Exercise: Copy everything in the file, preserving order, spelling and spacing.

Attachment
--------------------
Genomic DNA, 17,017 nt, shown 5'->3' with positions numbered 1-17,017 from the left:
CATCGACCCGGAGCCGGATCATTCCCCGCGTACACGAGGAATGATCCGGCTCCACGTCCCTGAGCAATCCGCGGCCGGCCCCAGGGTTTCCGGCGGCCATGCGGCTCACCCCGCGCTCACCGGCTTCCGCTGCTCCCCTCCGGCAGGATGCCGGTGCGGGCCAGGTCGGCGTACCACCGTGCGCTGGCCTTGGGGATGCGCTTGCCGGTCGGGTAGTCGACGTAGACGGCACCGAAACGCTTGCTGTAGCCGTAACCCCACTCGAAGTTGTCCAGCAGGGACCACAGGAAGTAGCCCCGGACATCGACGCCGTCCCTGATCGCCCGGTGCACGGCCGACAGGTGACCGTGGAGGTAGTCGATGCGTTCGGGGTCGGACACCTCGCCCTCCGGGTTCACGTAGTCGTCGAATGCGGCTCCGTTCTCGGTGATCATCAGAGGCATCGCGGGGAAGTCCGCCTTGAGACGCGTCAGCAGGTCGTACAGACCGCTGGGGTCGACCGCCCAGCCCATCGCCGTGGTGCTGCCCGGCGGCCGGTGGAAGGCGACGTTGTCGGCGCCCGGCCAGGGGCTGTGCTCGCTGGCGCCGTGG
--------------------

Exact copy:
Genomic DNA, 17,017 nt, shown 5'->3' with positions numbered 1-17,017 from the left:
CATCGACCCGGAGCCGGATCATTCCCCGCGTACACGAGGAATGATCCGGCTCCACGTCCCTGAGCAATCCGCGGCCGGCCCCAGGGTTTCCGGCGGCCATGCGGCTCACCCCGCGCTCACCGGCTTCCGCTGCTCCCCTCCGGCAGGATGCCGGTGCGGGCCAGGTCGGCGTACCACCGTGCGCTGGCCTTGGGGATGCGCTTGCCGGTCGGGTAGTCGACGTAGACGGCACCGAAACGCTTGCTGTAGCCGTAACCCCACTCGAAGTTGTCCAGCAGGGACCACAGGAAGTAGCCCCGGACATCGACGCCGTCCCTGATCGCCCGGTGCACGGCCGACAGGTGACCGTGGAGGTAGTCGATGCGTTCGGGGTCGGACACCTCGCCCTCCGGGTTCACGTAGTCGTCGAATGCGGCTCCGTTCTCGGTGATCATCAGAGGCATCGCGGGGAAGTCCGCCTTGAGACGCGTCAGCAGGTCGTACAGACCGCTGGGGTCGACCGCCCAGCCCATCGCCGTGGTGCTGCCCGGCGGCCGGTGGAAGGCGACGTTGTCGGCGCCCGGCCAGGGGCTGTGCTCGCTGGCGCCGTGG